"Over a century ago," Powell tells me, "Good Will-Hinckley provided a home to boys and girls who needed a place to grow up and needed education. But in the early 2000s, revenue and support for residential education dried up in the state, and the school stopped operating. It sat on 2,000 acres of property. We recognized potential for bringing Good Will-Hinckley back by having the school sell some of its property to the community college, which didn't have significant resources or land to handle growing demand."
Glenn Cummings, President and Executive Director of the Good Will-Hinckley School, doesn't mince words: "This has been a miracle for us. That's not an exaggeration." John Fitzsimmons, President of the Maine Community College System, says the Alfond Foundation's gift helped them purchase 700 acres and 13 buildings. "We'll now be able to serve two to three thousand more Maine people." But the gift goes beyond money; Powell's presence was itself a boon. "Greg is a rare combination: a businessman, a lawyer, and a person with a true social conscience," Fitzsimmons says.
The foundation worked actively to move the process forward, but it took the support and collaboration of the Maine legislature and Governor Paul LePage to make it happen. On January 23, 2012, the plan was announced at the Blaine House in Augusta. In his speech, Powell spoke of Alfond's commitment to education: "Today, he would be delighted in knowing that our community college system will be able to give 2,000 more Maine people affordable access to higher education, and that the Good Will-Hinckley School is providing a new, hands-on education to kids who might otherwise fall behind."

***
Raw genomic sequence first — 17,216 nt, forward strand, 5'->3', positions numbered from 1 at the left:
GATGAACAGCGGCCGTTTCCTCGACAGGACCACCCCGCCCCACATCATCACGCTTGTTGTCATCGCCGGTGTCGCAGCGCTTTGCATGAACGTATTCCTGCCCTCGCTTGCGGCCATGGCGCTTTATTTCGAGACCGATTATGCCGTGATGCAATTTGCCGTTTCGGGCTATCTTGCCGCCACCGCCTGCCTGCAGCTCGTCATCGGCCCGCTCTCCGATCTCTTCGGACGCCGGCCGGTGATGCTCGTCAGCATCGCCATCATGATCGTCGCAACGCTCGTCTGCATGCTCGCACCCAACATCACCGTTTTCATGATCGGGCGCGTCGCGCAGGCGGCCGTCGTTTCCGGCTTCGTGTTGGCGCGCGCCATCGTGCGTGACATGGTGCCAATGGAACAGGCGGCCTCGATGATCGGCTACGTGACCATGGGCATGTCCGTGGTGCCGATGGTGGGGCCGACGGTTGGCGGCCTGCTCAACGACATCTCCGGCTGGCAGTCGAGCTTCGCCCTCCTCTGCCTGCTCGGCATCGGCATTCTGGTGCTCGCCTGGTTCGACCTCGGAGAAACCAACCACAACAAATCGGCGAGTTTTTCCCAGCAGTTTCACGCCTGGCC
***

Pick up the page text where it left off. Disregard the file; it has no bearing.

Then Powell, the wordsmith, the trial lawyer reminiscent of Atticus Finch, a man who knows how to create a compelling metaphor, said about his old friend Harold Alfond: "And he would imagine, as we do today, that pathways to college for all our citizens will someday be as clear and as seamless as a farm field at Hinckley covered with snow."
You see how this man would sway a jury.
Powell, with humility and quiet reflection, brings bold ideas to the table. Yet he also makes those bold ideas feel like plain old common sense. For they are, after all, immensely practical ideas. Few would argue that our children don't need or deserve a great education—it's critical for their personal growth, their family's financial fortunes, and our collective economic prosperity. It's a cornerstone of our society and civic well-being. Yet in practice, it's enormously difficult to put bold ideas into motion and to move beyond partisanship. It takes teamwork. It takes the strength to rise above ideology and conflict. It takes the influence and generosity of a genuine visionary. And it takes a leader like Powell.
Yet it also takes a citizenry that pays attention. It takes people who will avail themselves of the College Challenge and make a commitment to their children's educations.
It takes people who will write a letter of hope, a letter to the future, and pin it on that bulletin board.